In Anthem, north of Phoenix, people in line at midday told The Western Journal they had waited approximately two hours to vote. The wait time was the same around 6 p.m.

The Journal also spoke with the polling site director who said the location had experienced ballot tabulator issues in the morning, but they had been resolved midday.

Nonetheless, an employee from our outlet voted there in mid-afternoon and said he had to feed his ballot through five times before the machine finally took. So perhaps the tabulator problems were not completely resolved.

Here’s an example of the problem at a different polling site in the county.

Jarrett testified that the county did not direct the printer settings to be changed at the three sites he said the printer image problems occurred.

He further stated that during the county’s ballot test printings prior to the machines being used, no fit to print issues were identified at any of the sites.

But when Olsen asked how Jarrett knew there were no issues, his response was no one reported any back.

“They never identified it during any of the set-ups,” Jarret said.

You can watch the whole testimony below:



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It would seem what the site directors would likely be looking for is whether that ballots printed were legible, not whether a 19-inch image was being printed on a 20-inch piece of paper.

On Wednesday, Jarrett testified if that did happen it would be a failure of the election processes in the county.

Jarrett denied that happened, but conceded, β€œIf something like that happened, which I don’t know how it would, yes it would have been a mistake.”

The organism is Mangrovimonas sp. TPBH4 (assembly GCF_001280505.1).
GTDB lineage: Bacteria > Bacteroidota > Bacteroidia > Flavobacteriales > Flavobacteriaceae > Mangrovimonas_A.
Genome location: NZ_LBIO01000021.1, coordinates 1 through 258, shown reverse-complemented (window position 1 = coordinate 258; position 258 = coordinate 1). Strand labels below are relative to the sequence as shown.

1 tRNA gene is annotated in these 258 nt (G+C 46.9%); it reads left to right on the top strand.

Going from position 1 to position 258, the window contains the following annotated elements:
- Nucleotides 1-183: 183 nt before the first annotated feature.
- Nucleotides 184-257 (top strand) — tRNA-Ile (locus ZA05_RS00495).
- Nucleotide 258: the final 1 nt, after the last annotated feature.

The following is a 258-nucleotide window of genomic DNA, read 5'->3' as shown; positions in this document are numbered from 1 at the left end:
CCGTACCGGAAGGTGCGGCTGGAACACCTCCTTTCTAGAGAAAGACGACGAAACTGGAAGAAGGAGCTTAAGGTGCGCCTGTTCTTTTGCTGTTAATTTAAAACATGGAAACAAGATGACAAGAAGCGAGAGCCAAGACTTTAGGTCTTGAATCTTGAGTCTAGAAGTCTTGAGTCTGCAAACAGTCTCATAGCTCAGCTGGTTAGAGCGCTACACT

What seems very apparent is that it did happen or something very similar happened.

It was a failure of the election processes, and it did suppress Lake’s turnout, likely by tens of thousands of votes.

The only fair remedy is a revote in Maricopa County.

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Randy DeSoto has written more than 2,000 articles for The Western Journal since he joined the company in 2015. He is a graduate of West Point and Regent University School of Law. He is the author of the book "We Hold These Truths" and screenwriter of the political documentary "I Want Your Money."
Randy DeSoto is the senior staff writer for The Western Journal. He wrote and was the assistant producer of the documentary film "I Want Your Money" about the perils of Big Government, comparing the presidencies of Ronald Reagan and Barack Obama. Randy is the author of the book "We Hold These Truths," which addresses how leaders have appealed to beliefs found in the Declaration of Independence at defining moments in our nation's history. He has been published in several political sites and newspapers.

Randy graduated from the United States Military Academy at West Point with a BS in political science and Regent University School of Law with a juris doctorate.
Birthplace
Harrisburg, Pennsylvania
Nationality
American
Honors/Awards
Graduated dean's list from West Point
Education
United States Military Academy at West Point, Regent University School of Law
Books Written
We Hold These Truths
Professional Memberships
Virginia and Pennsylvania state bars
Location
Phoenix, Arizona
Languages Spoken
English
Topics of Expertise
Politics, Entertainment, Faith